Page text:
I’m very lucky to have the privilege to be a working mom, and I wouldn’t be so successful at it without the abundance of support I receive. The company I work for is very supportive of working parents, with great policies and amenities. Changing managers has also helped a ton - I now report to a fellow working mom and her flexibility is invaluable. I also have a husband who is extremely hands on and an equitable coparent. And our daycare is the most essential part of our life, because I couldn’t be the working mom I am without knowing my daughter was in a nurturing educational environment. Josephine has gone to the same Montessori daycare for her entire life, and the teaching staff is beyond phenomenal and devoted to the children in their care. Its a little out of the way from our home now that we’ve moved, but it’s worth the drive to keep her in a nurturing environment with the friends and teachers she loves.

Being a working mom is by no means easy but I would not trade this life for anything. And one day I hope my daughter will look at me the same way I looked at my mother - in awe that she did so much and accomplished so many things in addition to raising children.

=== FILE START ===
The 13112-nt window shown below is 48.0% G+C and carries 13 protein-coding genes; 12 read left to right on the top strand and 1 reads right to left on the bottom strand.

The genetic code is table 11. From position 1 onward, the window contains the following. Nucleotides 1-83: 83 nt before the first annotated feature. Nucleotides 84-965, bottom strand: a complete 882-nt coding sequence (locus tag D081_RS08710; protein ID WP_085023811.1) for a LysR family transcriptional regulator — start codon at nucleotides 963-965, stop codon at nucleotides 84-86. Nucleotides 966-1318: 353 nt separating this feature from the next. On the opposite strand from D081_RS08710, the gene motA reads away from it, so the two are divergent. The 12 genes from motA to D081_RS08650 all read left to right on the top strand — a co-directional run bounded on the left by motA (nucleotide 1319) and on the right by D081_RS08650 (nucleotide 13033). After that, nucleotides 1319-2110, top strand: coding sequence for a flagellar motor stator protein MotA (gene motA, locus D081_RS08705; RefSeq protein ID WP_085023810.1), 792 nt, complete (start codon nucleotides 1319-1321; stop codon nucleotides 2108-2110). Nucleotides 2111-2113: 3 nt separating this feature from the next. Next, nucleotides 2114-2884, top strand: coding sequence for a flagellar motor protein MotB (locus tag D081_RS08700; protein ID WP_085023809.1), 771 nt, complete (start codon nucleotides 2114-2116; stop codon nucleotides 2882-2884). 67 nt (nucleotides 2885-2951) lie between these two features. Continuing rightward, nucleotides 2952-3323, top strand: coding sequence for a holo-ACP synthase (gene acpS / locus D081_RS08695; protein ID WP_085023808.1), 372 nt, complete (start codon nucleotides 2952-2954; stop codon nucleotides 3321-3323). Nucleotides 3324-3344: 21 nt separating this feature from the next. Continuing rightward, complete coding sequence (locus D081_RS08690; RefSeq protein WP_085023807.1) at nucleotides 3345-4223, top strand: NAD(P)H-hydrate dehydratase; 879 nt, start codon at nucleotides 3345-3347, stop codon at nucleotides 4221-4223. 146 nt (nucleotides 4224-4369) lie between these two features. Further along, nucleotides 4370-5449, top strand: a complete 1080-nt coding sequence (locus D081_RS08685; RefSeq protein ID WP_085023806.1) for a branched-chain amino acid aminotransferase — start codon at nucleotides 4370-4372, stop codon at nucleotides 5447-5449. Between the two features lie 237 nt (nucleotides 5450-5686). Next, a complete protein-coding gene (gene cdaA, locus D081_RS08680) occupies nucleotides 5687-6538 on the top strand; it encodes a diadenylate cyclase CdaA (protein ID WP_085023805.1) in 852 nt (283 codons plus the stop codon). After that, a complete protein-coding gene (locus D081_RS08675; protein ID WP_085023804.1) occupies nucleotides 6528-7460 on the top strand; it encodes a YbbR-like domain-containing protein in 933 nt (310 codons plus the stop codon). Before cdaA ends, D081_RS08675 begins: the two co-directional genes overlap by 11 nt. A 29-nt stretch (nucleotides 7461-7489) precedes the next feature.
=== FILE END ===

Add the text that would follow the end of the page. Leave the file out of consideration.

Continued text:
Things I Read This Week:

A New Diet Study Confirms Your Worst Suspicions About Ultra-Processed Foods (Gizmodo)

7 Ways Fear Is Holding You Back (And How To Overcome It) (Girlboss)

Ava DuVernay’s Fight to Tell the True Story of the Central Park Five (Vanity Fair)

Christians Are Upset That Incels Are Co-opting Celibacy (MEL Magazine)

These Office Etiquette Rules Will Help You Crush It At Your First Job (Girlboss)

RIP Dressbarn, The Worst Named Clothing Store (Jezebel)

The Cost of Being Disabled (Design*Sponge)

my coworker wants the company to pay for a week-long sex romp with his fired girlfriend (Ask A Manager)

How the Instagram Era Changed Boudoir Photography (MEL Magazine)

Beyond the Hype of Lab-Grown Diamonds (Deadspin)

Hospitals Are Performing Episiotomies Way Too Often, Despite Decades of Warnings (Jezebel)

You Don’t Need to Meet Every Qualification to Apply for a Job (Harvard Business Review)